TAS Partnership fares survey highlights value of weekly bus tickets

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TAS Partnership’s latest National Fares Survey (NFS) has claimed that bus passengers are getting a very good deal from weekly bus tickets.

The NFS, which analysed 1,047 bus fares across Great Britain from October 2017, said weekly bus tickets provide an average discount of 27% when compared with the cost of 10 single fares.

The report also found that regulated rail fares have seen higher rises than the bus sector. Rail fares have increased by 32% since 2009, compared to a rise of 24% for weekly bus tickets on average. Rail fares also rose by 5% in the last two years, more than double the 2% increase in weekly bus tickets.

Meanwhile, day and weekly bus tickets have on average risen by 23% below RPI and weekly tickets by 3% below RPI since 2009. Single bus fares bucked the trend – rising 6% more than RPI. However, TAS has found that single fares are purchased by fewer than 10% of passengers in urban areas.

The NFS showed the average cost of a weekly bus ticket is £17.09 – a 2% increase from £16.74 in 2015 but 24% higher than in 2009. £4.92 is the cost of the average day ticket – up 2% from £4.83 in 2015 and up 4% since 2009. Finally, the average cost of a single fare was £2.33 – an increase of 5% since the previous 2015 survey but 33% higher than in 2009.

A strong trend to emerge from the survey is that mobile ticketing is taking the lead over smartcards, with contactless payments proving popular. M-ticketing was available on 92% of the journeys covered by the survey – a 43% increase from 2015 – compared with 76% coverage by smartcards. Meanwhile payment by contactless bankcards was available for 30% of trips.

Matthew Moll, Senior Consultant of the TAS Partnership, said: “It is a good news story for the bus industry that weekly bus fares offer such good value for passengers and a testament to the bus industry, whose costs are ever rising, that increases in its multi-journey tickets are well below those of RPI and compare favourably to rail.

“At the same time, we have noticed an increasing number of operators not selling weekly tickets or top ups for them on-bus. While the intention might be to reduce time spent at bus stops, the effect may well supress demand for weekly tickets on certain parts of operators’ networks.”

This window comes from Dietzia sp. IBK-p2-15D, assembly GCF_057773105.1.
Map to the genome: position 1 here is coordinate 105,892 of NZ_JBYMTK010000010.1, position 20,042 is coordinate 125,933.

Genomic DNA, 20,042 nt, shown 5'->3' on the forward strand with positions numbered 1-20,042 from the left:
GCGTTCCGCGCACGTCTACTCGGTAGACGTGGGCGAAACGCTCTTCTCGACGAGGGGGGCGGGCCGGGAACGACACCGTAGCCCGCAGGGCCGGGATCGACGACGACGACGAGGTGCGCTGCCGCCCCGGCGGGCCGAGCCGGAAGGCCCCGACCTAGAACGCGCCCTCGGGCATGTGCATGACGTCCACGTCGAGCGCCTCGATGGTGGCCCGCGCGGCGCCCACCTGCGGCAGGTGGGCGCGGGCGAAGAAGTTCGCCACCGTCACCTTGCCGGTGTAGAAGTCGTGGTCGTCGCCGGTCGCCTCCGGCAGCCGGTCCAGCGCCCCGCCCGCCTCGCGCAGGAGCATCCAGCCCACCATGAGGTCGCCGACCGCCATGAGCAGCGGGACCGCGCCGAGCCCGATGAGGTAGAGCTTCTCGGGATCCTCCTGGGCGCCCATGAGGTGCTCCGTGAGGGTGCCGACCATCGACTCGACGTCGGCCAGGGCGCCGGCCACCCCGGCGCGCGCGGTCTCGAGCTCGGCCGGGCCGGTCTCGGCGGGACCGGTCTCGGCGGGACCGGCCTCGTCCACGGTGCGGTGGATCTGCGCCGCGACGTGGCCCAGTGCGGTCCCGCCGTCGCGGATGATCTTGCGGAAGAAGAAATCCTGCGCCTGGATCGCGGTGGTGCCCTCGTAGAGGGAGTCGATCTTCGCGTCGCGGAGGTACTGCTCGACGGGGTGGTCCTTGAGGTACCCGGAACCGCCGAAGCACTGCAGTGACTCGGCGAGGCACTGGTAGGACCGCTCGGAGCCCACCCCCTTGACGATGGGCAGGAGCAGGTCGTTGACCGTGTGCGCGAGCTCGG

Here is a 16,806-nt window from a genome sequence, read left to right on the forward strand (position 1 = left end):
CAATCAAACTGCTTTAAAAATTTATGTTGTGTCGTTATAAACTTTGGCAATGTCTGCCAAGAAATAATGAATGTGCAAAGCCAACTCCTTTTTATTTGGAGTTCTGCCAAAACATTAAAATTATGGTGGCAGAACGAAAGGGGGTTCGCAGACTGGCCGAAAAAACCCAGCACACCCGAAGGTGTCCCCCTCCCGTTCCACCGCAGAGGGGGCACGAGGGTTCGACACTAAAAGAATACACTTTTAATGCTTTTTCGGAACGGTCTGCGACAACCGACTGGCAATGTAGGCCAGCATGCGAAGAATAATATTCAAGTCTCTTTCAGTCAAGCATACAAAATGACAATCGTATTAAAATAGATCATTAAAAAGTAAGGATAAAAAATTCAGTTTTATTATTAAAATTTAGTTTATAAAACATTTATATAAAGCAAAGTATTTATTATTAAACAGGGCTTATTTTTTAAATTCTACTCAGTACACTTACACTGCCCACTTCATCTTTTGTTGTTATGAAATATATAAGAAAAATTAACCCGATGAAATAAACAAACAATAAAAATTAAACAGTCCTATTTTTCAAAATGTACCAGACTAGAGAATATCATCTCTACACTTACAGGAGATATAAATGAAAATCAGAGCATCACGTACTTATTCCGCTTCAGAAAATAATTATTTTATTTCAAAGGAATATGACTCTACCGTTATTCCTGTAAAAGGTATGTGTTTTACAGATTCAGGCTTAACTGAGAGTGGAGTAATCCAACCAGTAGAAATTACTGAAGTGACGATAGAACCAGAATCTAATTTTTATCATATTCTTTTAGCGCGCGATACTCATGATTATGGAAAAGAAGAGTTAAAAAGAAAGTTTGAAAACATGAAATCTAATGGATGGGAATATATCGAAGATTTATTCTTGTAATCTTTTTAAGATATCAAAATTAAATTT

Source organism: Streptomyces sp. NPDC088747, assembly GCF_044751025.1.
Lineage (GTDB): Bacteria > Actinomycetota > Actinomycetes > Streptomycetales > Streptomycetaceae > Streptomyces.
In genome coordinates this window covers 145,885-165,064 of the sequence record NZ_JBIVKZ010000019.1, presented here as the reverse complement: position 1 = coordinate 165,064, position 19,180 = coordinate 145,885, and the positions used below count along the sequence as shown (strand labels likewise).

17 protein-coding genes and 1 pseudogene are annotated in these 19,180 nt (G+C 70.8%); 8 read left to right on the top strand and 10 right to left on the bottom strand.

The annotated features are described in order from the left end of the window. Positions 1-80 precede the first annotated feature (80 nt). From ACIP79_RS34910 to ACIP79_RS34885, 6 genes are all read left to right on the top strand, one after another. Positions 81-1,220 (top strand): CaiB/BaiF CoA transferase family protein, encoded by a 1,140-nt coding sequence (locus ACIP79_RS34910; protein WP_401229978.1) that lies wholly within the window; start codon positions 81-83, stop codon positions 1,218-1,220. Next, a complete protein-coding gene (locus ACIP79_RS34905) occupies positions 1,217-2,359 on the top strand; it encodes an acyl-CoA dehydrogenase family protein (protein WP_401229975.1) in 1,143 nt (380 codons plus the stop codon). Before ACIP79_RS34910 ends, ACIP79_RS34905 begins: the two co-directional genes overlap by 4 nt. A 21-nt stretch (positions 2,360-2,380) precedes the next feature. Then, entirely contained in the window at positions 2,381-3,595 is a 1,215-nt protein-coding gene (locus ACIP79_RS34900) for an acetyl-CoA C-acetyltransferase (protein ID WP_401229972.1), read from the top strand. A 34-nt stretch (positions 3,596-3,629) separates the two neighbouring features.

Simon Posner, Chief Executive of the CPT, said: “This useful analysis by TAS highlights yet again that bus travel remains remarkably good value for money compared to other modes. It also shows that operators are investing heavily in new technology – contactless, mobile ticketing etc. – responding to passenger aspirations and the way we now live our lives.

“It is also important to recognise that operators are making these investments whilst facing the challenges of increasing road congestion, new legislation, and pressure to upgrade vehicles in light of the Government’s air quality requirements, together with ever rising operating costs. In short, this analysis shows that bus operators are continuing to deliver for passengers.”

Claire Walters, CEO of Bus Users UK, commented: “Buses generally provide excellent value for money and it’s good to see prices for weekly tickets are providing good options for passengers. However, we need to find new ways of helping those who don’t have access to smart technology and possibly only work a day or two a week – their travel costs will take up a much larger proportion of their income, limiting the options for people already at a disadvantage.”

David Sidebottom, Director of Transport Focus, said: “Bus passengers tell us their top priority for improvement is a better value for money bus journey. Bus operators need to make passengers feel confident that they are buying the best fare, alongside running a punctual and reliable service. One way they can do this is by publicising their fares and fare deals – we know that many passengers say they find it hard to get this information in advance.”